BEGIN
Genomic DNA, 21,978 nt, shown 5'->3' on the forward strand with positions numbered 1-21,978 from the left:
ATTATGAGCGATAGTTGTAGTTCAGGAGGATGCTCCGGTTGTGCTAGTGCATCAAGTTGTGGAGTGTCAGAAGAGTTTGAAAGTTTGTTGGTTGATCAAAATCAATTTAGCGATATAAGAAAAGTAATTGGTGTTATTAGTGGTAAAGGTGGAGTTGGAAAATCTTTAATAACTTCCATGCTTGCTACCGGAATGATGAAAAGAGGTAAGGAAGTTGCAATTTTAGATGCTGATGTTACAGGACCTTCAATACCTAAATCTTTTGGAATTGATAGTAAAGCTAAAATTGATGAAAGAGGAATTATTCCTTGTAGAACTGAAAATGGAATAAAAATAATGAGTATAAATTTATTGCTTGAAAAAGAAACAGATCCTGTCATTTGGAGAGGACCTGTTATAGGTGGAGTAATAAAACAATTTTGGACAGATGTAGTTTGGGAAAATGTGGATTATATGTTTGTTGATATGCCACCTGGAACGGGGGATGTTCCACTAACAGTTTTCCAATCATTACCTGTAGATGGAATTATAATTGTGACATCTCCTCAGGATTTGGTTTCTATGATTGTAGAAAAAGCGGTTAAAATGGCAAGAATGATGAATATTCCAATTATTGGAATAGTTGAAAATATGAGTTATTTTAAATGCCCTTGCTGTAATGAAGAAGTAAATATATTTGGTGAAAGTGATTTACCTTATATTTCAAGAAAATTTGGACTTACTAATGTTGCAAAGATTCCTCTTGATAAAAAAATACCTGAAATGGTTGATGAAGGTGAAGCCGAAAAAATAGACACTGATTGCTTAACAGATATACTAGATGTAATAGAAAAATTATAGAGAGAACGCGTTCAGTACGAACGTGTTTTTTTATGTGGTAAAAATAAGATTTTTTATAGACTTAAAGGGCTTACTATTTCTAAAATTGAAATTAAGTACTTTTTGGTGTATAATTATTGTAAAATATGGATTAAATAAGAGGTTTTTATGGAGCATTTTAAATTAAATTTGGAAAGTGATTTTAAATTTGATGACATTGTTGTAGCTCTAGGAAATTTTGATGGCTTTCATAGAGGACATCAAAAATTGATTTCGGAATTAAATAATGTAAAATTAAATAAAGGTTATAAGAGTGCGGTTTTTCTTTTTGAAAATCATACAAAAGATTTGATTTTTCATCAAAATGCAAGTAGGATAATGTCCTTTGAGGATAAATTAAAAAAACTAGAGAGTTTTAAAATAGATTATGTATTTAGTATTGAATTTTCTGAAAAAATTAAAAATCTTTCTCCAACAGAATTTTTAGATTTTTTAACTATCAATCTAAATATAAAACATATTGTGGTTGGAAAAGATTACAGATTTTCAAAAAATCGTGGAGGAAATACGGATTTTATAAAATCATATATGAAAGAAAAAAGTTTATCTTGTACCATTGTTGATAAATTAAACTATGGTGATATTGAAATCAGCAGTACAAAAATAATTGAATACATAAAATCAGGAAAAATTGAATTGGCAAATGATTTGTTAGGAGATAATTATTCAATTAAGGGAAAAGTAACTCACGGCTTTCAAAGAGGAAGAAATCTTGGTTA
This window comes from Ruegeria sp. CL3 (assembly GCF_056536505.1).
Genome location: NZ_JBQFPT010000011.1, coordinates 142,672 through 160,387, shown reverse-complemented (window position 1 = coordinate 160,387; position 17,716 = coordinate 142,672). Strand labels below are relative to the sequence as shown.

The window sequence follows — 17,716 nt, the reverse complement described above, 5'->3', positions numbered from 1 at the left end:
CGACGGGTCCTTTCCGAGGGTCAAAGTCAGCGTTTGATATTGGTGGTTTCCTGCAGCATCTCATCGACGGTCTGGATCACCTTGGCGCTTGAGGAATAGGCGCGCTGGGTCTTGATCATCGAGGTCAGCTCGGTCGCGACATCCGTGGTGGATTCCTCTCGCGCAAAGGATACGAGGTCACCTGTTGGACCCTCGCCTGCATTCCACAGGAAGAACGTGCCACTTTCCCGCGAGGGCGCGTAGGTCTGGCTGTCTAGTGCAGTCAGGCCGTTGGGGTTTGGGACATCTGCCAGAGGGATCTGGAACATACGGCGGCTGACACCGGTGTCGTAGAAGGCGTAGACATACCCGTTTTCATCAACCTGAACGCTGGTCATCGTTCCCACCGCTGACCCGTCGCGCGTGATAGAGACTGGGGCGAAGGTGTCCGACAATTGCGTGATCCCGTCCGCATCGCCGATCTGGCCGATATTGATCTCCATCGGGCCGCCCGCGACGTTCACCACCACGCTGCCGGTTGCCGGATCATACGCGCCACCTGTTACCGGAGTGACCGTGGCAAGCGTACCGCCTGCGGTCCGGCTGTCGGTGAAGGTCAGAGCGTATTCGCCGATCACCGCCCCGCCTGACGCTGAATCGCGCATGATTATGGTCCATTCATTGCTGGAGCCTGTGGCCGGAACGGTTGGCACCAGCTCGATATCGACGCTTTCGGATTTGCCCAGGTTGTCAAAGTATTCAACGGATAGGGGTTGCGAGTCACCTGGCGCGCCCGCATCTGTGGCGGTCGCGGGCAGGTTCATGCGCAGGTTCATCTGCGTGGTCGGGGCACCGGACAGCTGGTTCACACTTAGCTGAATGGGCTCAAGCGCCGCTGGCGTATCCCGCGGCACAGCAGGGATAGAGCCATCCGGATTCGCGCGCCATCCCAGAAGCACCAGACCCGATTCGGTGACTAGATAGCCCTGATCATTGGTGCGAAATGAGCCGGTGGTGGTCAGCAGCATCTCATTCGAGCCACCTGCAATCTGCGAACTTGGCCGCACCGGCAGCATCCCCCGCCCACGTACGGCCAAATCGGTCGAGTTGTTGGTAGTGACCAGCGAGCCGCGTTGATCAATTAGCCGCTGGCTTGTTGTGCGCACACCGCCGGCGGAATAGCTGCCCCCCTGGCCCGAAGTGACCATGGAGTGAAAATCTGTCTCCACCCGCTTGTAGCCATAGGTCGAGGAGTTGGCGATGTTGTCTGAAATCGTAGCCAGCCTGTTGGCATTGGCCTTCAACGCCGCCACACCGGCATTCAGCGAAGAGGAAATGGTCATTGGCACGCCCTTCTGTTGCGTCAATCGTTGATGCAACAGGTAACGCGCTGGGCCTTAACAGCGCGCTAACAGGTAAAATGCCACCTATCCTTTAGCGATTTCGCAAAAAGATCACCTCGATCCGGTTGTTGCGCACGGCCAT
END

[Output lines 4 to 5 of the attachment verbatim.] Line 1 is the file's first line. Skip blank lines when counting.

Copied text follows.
Genome location: NZ_JBQFPT010000011.1, coordinates 142,672 through 160,387, shown reverse-complemented (window position 1 = coordinate 160,387; position 17,716 = coordinate 142,672). Strand labels below are relative to the sequence as shown.

The window sequence follows — 17,716 nt, the reverse complement described above, 5'->3', positions numbered from 1 at the left end: